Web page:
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April 2019
Vienna, AUSTRIA

I am launching 'What You Call Home' with my personal story. I went back to the place where I grew up 14 years after I’d left it. Born in Belarus, I moved to Austria with my mother when I had just turned 13. This is a journey through encounters with the past, a story about facing the forgotten and coming to terms with the inevitable, which is our human urge to belong.

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16 October, 2018 - The Arrival Date

My hands were shaking when we took off, but it wasn’t for my fear of flying. I was going back to Belarus, the country where I was born, for my grandmother’s 80th birthday. I hadn’t been back in almost 14 years.

My mother and I left Belarus when I was 13 years old. We moved to Austria, a mountainous place with beautiful landscapes and delicious food. I was exposed to a whole new world, filled with unfamiliar things that with time became my reality. Last October I was ready to go back to my roots to meet friends and family I’d lost touch with.

All my life I’ve been consistently asked one question: ‘Where are you from’? But the notion of identity is never straightforward. I have always struggled to answer in a way that would accurately convey how I felt about my background. And in today’s globalised world where being bi- and multicultural is common, getting sense of who you are becomes more and more difficult.

With this piece I try to redefine the meaning of “home” as it goes beyond the place where you were born. I talk about what it felt like to be confronted with the past and how the experience has impacted me since. This is a story of identity and belonging, and what it means to have your heart torn between places. I think a lot of people can relate to that. Thankfully, I got to share this with Thomas who will narrate the story with me.

This is Impressions from a Foreign Homeland. Welcome.

 

17 October, 2018

Thomas: The first stop on our journey was a small town called Masty, the home of Niki’s maternal grandmother. Close to the Polish border, it is a five-hour train ride from Minsk. On our first day we walked through the town, diving into nostalgic memories of her summers spent here as a child. There were many things to talk about so we looked for a quiet place to sit by the shores of the river Neman.

How did it feel to finally come  back?

I didn’t really expect to remember much, but when we entered the town, all memories came flooding in. So, for example, we passed this church, and I immediately remembered the time when I went to church on Sundays with my grandmother. There were these two towers, I don’t even remember what they are for, but I when I saw them, I immediately recognised them. Yeah, but everything remained the same. It feels like going back in time. What I hadn’t realised before coming back here is that it would be so easy to fall back in. Not only because everything remained the same, but because people are so accepting and welcoming.


"When you are young, you have these isolated, IDYLLIC memories of your childhood. I didn’t want to lose them so I was definitely scared that things would be different and that a part of my identity was GONE."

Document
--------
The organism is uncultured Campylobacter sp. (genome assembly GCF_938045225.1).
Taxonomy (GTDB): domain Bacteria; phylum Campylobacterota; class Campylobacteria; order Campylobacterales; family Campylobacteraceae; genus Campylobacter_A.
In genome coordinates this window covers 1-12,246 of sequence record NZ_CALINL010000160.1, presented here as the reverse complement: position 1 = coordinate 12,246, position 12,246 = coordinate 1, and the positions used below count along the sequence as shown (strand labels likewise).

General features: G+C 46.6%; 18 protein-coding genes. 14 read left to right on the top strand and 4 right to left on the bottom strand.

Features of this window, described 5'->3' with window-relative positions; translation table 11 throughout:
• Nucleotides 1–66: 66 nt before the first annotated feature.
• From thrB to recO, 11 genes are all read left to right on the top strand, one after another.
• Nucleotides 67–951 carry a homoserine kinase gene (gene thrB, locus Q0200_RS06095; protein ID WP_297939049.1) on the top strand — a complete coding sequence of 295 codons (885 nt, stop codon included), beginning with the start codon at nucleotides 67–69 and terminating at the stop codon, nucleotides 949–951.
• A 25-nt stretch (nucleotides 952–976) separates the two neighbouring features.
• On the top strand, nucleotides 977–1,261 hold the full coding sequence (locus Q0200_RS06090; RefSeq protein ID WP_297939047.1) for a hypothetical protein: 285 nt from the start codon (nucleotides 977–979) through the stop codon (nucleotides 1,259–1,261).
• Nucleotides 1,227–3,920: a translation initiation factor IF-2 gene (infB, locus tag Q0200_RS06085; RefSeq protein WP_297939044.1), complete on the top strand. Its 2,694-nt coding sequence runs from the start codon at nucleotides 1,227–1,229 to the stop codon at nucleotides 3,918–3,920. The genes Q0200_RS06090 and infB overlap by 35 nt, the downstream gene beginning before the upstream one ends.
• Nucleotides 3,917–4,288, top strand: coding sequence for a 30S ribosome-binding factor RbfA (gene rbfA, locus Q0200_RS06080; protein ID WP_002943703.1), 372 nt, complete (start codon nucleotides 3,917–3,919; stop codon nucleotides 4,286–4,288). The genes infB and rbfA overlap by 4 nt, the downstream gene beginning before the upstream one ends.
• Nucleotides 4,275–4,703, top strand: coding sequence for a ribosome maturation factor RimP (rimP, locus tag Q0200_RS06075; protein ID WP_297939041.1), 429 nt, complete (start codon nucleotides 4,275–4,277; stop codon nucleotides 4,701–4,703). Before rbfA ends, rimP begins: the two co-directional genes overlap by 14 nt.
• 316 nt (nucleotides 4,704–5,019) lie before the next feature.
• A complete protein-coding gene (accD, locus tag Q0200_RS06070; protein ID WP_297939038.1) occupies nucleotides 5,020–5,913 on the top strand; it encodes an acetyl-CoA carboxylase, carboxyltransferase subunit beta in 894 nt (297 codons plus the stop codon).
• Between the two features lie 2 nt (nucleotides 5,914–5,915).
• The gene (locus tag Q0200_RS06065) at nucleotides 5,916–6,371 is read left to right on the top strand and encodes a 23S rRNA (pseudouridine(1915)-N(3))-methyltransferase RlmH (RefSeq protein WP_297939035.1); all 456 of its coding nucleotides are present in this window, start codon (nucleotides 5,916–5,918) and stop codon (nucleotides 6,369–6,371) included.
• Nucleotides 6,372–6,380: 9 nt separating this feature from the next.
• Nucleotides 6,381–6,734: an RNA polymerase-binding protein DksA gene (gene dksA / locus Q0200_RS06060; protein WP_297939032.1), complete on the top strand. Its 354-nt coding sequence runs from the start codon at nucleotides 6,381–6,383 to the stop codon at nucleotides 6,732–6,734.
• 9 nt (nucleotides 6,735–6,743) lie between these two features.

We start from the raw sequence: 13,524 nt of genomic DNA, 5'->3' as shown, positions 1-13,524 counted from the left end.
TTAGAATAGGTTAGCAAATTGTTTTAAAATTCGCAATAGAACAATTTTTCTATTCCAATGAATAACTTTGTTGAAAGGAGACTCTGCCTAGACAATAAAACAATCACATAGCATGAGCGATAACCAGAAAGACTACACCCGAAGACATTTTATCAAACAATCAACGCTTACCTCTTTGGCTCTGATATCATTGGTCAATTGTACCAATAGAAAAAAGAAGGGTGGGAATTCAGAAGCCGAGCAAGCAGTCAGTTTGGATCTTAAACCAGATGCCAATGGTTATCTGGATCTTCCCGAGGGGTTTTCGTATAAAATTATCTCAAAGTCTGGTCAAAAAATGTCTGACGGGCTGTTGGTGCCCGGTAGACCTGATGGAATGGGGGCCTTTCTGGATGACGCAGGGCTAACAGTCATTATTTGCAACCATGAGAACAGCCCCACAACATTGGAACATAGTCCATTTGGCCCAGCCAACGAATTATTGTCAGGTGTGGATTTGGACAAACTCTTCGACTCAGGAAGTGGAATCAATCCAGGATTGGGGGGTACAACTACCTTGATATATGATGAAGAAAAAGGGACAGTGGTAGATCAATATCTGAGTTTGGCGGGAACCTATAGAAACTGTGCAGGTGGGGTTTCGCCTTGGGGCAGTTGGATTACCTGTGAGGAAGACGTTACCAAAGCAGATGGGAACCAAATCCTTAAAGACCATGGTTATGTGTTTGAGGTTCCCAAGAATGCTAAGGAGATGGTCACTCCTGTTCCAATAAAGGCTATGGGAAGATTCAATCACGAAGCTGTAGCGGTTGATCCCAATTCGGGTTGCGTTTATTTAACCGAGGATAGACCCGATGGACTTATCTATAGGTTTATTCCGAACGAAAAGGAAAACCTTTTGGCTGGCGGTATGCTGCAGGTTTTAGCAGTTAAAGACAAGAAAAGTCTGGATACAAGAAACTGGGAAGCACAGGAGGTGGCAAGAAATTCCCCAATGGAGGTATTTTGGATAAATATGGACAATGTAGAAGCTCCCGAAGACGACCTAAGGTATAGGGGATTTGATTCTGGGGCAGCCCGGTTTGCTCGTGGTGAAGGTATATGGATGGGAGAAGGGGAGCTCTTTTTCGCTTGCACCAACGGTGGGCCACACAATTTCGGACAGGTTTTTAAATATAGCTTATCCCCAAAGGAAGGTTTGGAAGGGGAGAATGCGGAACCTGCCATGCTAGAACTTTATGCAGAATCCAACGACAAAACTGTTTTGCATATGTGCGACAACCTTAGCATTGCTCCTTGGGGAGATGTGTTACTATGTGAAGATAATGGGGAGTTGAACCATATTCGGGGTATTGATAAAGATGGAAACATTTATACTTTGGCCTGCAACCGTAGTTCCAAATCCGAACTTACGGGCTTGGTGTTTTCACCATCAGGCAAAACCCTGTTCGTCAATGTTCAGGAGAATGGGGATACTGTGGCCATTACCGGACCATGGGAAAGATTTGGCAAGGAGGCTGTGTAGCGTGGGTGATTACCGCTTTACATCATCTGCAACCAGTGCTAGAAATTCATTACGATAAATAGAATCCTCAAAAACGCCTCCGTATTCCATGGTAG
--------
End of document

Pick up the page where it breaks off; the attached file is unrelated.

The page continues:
"When you are young, you have these isolated, IDYLLIC memories of your childhood. I didn’t want to lose them so I was definitely scared that things would be different and that a part of my identity was GONE."

Did you have any fears or doubts before going back?

I had fears about things changing. You have these isolated, idyllic memories of your childhood and when you are away for so long, you are very protective of those memories. I didn’t want to lose them so I was definitely scared that things would be different and that a part of my identity was gone.

Why did it take you so long to go back?

I think my mother’s motive was to offer me a better life in a country with brighter future prospects. Belarus had always seemed very gloomy for her. But ultimately, when you are away for a few years, it gets more and more difficult to come back. It was also a coping mechanism for me  - repress my old identity to find acceptance in a new country.

Why did you finally change your mind?

Going back has been on my mind for a long tme, but three years ago something significant happened. My grandfather passed away. I had lost touch with my father and his side of the family so I didn’t know that my grandfather died and only found out months later. Realising that was just a catalyst for trying to understand my situation. It took me three years to make sense of my emotions until I was ready to go back.

Did you have any fears or doubts before going back?

I had fears about things changing. You have these isolated, idyllic memories of your childhood and when you are away for so long, you are very protective of those memories. I didn’t want to lose them so I was definitely scared that things would be different and that a part of my identity was gone.

Why did it take you so long to go back?

I think my mother’s motive was to offer me a better life in a country with brighter future prospects. Belarus had always seemed very gloomy for her. But ultimately, when you are away for a few years, it gets more and more difficult to come back. It was also a coping mechanism for me  - repress my old identity to find acceptance in a new country.

Why did you finally change your mind?